Vanguard outsider art space remembered 30 years later
Outsider art is more than just art made by self-taught artists. It's also about makers who operate outside of the art establishment. There have been spaces that served these kinds of artists in Columbus throughout the years, with ACME Art Company, founded in 1987 in the neighborhood that would become known as the Short North, among the earlier to help foster the scene.
To mark the 30th anniversary of ACME's founding, artists and scenesters from ACME are planning several events in October. Cafe Ashtray, a performance event once held in the ACME gallery's basement, will be recreated on Friday, Oct. 6, at the Vanderelli Room, featuring original Ashtray performers and new and vintage art by ACME member artists. The Vanderelli will also host an ACME-style art auction on Oct. 21, modeled after an annual, long-defunct ACME auction. Columbus artists donated work for the auction, with proceeds going to support the Vanderelli Room.
“[ACME] was the independent gallery in Columbus,” member artist Charles Wince said in an interview at his Harrison West home. “It served to expose Columbus to artwork that wasn't generally being seen.”
That included Wince's own work, which received solo showings at the gallery. Wince also participated in regular ACME group shows and curated a handful of exhibitions at ACME, which evolved from the former Geoffrey Taber Gallery when Taber decided his vision would be better served by a nonprofit collective.
“We had people with ‘real' art qualifications that showed there as well. And while we specialized in Columbus artists, we would show work by artists from all around the country,” Wince said.
“Basically all you had to do to have a show was become a member, which was like 30 bucks, and even if you couldn't afford it, you could probably still be a member,” member artist Michael Kehlmeier said in a phone interview. “Artists received a lot of exposure. … People hold ACME in their hearts as the place where they got their start.”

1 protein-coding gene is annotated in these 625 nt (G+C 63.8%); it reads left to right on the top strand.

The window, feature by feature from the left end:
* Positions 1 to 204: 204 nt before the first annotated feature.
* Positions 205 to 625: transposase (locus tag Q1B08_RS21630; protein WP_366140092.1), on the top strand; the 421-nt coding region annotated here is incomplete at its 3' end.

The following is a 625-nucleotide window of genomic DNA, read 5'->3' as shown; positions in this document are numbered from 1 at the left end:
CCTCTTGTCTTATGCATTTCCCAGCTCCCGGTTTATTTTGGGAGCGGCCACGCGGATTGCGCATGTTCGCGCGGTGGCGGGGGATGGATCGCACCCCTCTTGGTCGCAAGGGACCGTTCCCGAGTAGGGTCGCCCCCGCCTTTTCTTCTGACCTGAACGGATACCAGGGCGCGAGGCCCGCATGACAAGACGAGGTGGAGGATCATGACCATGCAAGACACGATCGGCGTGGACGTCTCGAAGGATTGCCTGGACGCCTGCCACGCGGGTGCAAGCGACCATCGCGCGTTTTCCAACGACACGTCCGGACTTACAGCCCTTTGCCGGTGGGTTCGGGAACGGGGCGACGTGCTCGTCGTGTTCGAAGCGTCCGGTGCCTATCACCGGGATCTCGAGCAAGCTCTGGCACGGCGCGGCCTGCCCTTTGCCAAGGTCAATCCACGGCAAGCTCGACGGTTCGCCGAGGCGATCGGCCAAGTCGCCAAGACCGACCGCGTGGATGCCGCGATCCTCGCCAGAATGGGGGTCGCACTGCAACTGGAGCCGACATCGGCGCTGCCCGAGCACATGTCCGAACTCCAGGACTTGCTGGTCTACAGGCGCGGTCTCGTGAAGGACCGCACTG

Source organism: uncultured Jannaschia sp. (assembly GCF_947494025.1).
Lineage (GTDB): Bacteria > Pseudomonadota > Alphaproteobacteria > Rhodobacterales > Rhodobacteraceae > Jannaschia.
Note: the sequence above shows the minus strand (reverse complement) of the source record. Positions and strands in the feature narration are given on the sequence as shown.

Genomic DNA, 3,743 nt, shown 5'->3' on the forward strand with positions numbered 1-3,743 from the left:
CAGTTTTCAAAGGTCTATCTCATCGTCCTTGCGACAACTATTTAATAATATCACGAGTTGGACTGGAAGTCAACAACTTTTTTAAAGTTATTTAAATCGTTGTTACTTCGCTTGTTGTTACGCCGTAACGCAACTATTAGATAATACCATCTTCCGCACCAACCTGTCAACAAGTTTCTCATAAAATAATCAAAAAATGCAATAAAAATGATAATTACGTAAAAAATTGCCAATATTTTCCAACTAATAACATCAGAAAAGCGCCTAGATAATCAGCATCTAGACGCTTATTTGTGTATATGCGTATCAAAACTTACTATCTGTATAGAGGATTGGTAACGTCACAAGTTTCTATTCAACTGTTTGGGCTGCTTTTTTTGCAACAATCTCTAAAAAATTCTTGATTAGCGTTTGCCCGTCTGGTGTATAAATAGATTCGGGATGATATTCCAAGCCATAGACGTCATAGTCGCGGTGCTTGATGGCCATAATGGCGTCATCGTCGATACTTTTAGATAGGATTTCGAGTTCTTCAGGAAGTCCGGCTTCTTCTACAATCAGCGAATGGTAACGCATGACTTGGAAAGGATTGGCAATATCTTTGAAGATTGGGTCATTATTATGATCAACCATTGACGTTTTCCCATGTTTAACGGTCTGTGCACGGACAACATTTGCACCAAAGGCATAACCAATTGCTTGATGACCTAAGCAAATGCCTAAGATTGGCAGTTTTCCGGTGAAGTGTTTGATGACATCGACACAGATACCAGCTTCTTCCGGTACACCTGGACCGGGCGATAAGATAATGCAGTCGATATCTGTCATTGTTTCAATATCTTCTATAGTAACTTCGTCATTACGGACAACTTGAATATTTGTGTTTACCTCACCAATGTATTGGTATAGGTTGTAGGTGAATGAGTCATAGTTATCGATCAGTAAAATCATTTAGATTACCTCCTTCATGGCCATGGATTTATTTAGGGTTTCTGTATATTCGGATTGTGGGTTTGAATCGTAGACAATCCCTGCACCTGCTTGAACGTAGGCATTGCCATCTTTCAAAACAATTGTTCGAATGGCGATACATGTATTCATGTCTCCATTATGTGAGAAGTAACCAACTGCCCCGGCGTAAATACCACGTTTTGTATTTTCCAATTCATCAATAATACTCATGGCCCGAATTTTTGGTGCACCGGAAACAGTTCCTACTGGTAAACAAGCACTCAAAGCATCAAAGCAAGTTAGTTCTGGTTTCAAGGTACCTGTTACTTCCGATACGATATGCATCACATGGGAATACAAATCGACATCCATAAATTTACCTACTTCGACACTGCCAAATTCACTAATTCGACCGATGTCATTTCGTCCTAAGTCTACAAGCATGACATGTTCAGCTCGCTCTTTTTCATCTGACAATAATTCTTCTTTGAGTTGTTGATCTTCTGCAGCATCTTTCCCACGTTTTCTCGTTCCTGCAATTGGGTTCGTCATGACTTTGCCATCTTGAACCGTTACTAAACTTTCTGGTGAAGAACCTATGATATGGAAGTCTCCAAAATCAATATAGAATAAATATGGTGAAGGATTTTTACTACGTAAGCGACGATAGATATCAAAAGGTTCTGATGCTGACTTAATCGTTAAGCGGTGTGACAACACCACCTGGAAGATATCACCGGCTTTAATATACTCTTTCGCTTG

“I felt like I was a baby [getting ready for my first show],” said member artist Melissa Vogley Woods, who, at 22, had returned to her hometown after studying art in Kansas City, Missouri, and was looking to find a point of entry into the Columbus art scene. “But the gallery was really supportive and it was so good for me at the time. They allowed for all these weirdos.”
One of those weirdos was musician and performance artist Mark “Trademark” Gunderson, who found an outlet for his work at the monthly Cafe Ashtray events.
“I was an electronic-focused performer, and a lot of electronic music was not welcome in the clubs at that time,” Gunderson said. “Cafe Ashtray was not only a place that was welcoming to me but to all other sorts of artists as well.”
Kehlmeier said the scene that grew up around ACME gave rise to other art ventures, including MadLab and ROY G BIV Gallery. Wince recalled ACME as among the early spaces showing art that began to hold collective exhibition openings, laying the groundwork for what would become the Short North Gallery Hop. Wince also said future leading lights in the Columbus art scene, including Andy Hudson, Paul Volker and Jim Beoddy, found community at ACME.
It was a couple years back at Beoddy's funeral that discussions regarding an ACME reunion started to take place.
“People were like, ‘We miss ACME and wouldn't it be nice to reconnect?'” Kehlmeier said. “People have fond memories of both [Cafe Ashtray and the art auction], so we started with those and called out to former ACME artists to try and have a reunion of sorts.”
Kehlmeier said holding these events at AJ Vanderelli's space in Franklinton is a nod to the “outsider” atmosphere that's grown up around her space.
“It's the most ACME-like gallery that's out there,” Kehlmeier said. “It's a place where you can really have that ACME feeling today.”